To the winner of the Super Bowl LI go all the spoils: the bragging rights, the huge ring, the bonus…and yes, the taxes.
This year, each player on the winning team—from the quarterback down to the third-string rookie—got the same $107,000 bonus.
They also got a ring worth an estimated $30,000. The catch? Both are taxable based on the player’s income bracket. And most of those players are in the highest bracket, currently at 39.6% That means the big game winners could owe a whopping $54,252 each in federal taxes.
According to the U.S. Census Bureau, the median American household earns about $52,000.
But that’s not all. Players also owe state taxes, which vary. And then there’s the “jock tax,” a state income tax levied on out-of-state athletes for each day they worked there.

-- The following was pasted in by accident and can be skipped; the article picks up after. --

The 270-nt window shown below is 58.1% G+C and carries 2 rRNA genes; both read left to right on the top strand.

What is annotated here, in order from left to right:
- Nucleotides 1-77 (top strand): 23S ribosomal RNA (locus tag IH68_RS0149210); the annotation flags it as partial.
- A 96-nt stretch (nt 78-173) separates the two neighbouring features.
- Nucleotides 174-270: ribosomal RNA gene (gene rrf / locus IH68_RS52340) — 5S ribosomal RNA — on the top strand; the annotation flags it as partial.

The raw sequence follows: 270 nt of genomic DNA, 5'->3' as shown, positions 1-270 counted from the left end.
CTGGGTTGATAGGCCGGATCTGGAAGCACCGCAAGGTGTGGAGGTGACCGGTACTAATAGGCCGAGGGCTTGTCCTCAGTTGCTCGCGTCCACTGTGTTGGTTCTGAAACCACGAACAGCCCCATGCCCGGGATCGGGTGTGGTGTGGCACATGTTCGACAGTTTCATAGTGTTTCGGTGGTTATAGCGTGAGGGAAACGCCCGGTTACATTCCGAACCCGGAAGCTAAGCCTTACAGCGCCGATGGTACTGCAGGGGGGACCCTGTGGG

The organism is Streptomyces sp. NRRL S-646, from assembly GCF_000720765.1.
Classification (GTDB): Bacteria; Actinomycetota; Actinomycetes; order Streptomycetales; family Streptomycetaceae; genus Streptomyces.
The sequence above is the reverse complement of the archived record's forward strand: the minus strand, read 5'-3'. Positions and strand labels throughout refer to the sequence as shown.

The Pats and Falcons lucked out this year because the Super Bowl was held in Texas, where there’s no state income tax, and therefore no jock tax.
Compare that to last year, when the Super Bowl was played in California, a state that imposes a 13.3% tax on the highest incomes. That’s a savings of $18,221.
Before you shed a tear for them, remember that NFL salaries start at $450,000 a year. And a big day at the Super Bowl has the potential to boost a football player’s earnings for life:
“Going into last year’s Super Bowl, for example, Denver Broncos linebacker Von Miller already had endorsement deals with Adidas and Beats by Dre. But a week after being named Super Bowl MVP, Adidas doubled down and announced Miller would be the face of its FREAK franchise. Later in 2016, Miller starred in EA Sports’ commercial for the Madden NFL 17 video game, and he also became the face of Old Spice. He hit the talk show circuit and performed briefly on Dancing with the Stars. And of course, he came out of a long contract negotiation with the Broncos with a record setting six-year $114.5 million deal.”
We think they’ll be fine.